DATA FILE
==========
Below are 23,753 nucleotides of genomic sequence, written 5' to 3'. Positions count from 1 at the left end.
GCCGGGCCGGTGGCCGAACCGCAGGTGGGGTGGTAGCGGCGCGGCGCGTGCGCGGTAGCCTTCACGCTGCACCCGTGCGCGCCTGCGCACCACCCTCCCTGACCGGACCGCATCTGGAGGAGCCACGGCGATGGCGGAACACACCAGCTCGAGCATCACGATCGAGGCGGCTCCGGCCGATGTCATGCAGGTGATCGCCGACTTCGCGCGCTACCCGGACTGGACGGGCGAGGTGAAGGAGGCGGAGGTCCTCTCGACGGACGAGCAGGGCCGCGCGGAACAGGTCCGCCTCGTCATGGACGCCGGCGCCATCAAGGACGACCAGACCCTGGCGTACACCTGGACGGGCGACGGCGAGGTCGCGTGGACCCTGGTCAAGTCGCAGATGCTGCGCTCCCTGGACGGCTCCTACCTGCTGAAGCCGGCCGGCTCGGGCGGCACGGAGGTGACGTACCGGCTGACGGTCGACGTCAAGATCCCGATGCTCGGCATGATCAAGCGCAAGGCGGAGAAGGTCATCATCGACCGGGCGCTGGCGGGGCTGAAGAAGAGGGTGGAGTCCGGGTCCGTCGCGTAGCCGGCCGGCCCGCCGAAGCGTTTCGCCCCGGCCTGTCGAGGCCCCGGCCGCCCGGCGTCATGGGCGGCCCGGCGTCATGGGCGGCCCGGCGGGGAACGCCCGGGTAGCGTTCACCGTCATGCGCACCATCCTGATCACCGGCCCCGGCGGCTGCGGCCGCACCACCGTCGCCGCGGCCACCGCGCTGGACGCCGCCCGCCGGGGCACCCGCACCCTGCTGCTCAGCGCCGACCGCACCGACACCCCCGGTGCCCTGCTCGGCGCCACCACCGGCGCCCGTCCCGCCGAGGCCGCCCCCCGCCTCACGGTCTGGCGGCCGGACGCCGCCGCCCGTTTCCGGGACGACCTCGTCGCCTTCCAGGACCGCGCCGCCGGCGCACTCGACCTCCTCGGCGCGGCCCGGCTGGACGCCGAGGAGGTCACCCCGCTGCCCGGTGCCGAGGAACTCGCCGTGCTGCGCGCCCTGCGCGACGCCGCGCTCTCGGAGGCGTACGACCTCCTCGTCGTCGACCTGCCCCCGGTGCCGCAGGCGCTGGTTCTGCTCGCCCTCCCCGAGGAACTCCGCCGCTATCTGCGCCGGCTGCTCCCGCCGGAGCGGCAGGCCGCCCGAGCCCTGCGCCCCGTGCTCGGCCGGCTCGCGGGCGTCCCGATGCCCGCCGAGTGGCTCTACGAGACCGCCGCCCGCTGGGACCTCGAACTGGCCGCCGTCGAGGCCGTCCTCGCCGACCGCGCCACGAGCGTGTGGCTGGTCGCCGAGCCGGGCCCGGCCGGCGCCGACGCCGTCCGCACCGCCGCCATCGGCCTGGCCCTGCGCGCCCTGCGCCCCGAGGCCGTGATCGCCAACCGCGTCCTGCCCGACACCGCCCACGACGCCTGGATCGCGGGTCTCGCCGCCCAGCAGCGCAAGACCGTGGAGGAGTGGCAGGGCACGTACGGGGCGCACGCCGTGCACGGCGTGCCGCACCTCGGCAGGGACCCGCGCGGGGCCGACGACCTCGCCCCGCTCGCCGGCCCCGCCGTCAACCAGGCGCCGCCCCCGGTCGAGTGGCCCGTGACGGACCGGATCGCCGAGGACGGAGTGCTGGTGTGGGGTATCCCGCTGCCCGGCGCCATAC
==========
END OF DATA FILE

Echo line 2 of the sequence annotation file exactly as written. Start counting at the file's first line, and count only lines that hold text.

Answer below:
GCCGGGCCGGTGGCCGAACCGCAGGTGGGGTGGTAGCGGCGCGGCGCGTGCGCGGTAGCCTTCACGCTGCACCCGTGCGCGCCTGCGCACCACCCTCCCTGACCGGACCGCATCTGGAGGAGCCACGGCGATGGCGGAACACACCAGCTCGAGCATCACGATCGAGGCGGCTCCGGCCGATGTCATGCAGGTGATCGCCGACTTCGCGCGCTACCCGGACTGGACGGGCGAGGTGAAGGAGGCGGAGGTCCTCTCGACGGACGAGCAGGGCCGCGCGGAACAGGTCCGCCTCGTCATGGACGCCGGCGCCATCAAGGACGACCAGACCCTGGCGTACACCTGGACGGGCGACGGCGAGGTCGCGTGGACCCTGGTCAAGTCGCAGATGCTGCGCTCCCTGGACGGCTCCTACCTGCTGAAGCCGGCCGGCTCGGGCGGCACGGAGGTGACGTACCGGCTGACGGTCGACGTCAAGATCCCGATGCTCGGCATGATCAAGCGCAAGGCGGAGAAGGTCATCATCGACCGGGCGCTGGCGGGGCTGAAGAAGAGGGTGGAGTCCGGGTCCGTCGCGTAGCCGGCCGGCCCGCCGAAGCGTTTCGCCCCGGCCTGTCGAGGCCCCGGCCGCCCGGCGTCATGGGCGGCCCGGCGTCATGGGCGGCCCGGCGGGGAACGCCCGGGTAGCGTTCACCGTCATGCGCACCATCCTGATCACCGGCCCCGGCGGCTGCGGCCGCACCACCGTCGCCGCGGCCACCGCGCTGGACGCCGCCCGCCGGGGCACCCGCACCCTGCTGCTCAGCGCCGACCGCACCGACACCCCCGGTGCCCTGCTCGGCGCCACCACCGGCGCCCGTCCCGCCGAGGCCGCCCCCCGCCTCACGGTCTGGCGGCCGGACGCCGCCGCCCGTTTCCGGGACGACCTCGTCGCCTTCCAGGACCGCGCCGCCGGCGCACTCGACCTCCTCGGCGCGGCCCGGCTGGACGCCGAGGAGGTCACCCCGCTGCCCGGTGCCGAGGAACTCGCCGTGCTGCGCGCCCTGCGCGACGCCGCGCTCTCGGAGGCGTACGACCTCCTCGTCGTCGACCTGCCCCCGGTGCCGCAGGCGCTGGTTCTGCTCGCCCTCCCCGAGGAACTCCGCCGCTATCTGCGCCGGCTGCTCCCGCCGGAGCGGCAGGCCGCCCGAGCCCTGCGCCCCGTGCTCGGCCGGCTCGCGGGCGTCCCGATGCCCGCCGAGTGGCTCTACGAGACCGCCGCCCGCTGGGACCTCGAACTGGCCGCCGTCGAGGCCGTCCTCGCCGACCGCGCCACGAGCGTGTGGCTGGTCGCCGAGCCGGGCCCGGCCGGCGCCGACGCCGTCCGCACCGCCGCCATCGGCCTGGCCCTGCGCGCCCTGCGCCCCGAGGCCGTGATCGCCAACCGCGTCCTGCCCGACACCGCCCACGACGCCTGGATCGCGGGTCTCGCCGCCCAGCAGCGCAAGACCGTGGAGGAGTGGCAGGGCACGTACGGGGCGCACGCCGTGCACGGCGTGCCGCACCTCGGCAGGGACCCGCGCGGGGCCGACGACCTCGCCCCGCTCGCCGGCCCCGCCGTCAACCAGGCGCCGCCCCCGGTCGAGTGGCCCGTGACGGACCGGATCGCCGAGGACGGAGTGCTGGTGTGGGGTATCCCGCTGCCCGGCGCCATAC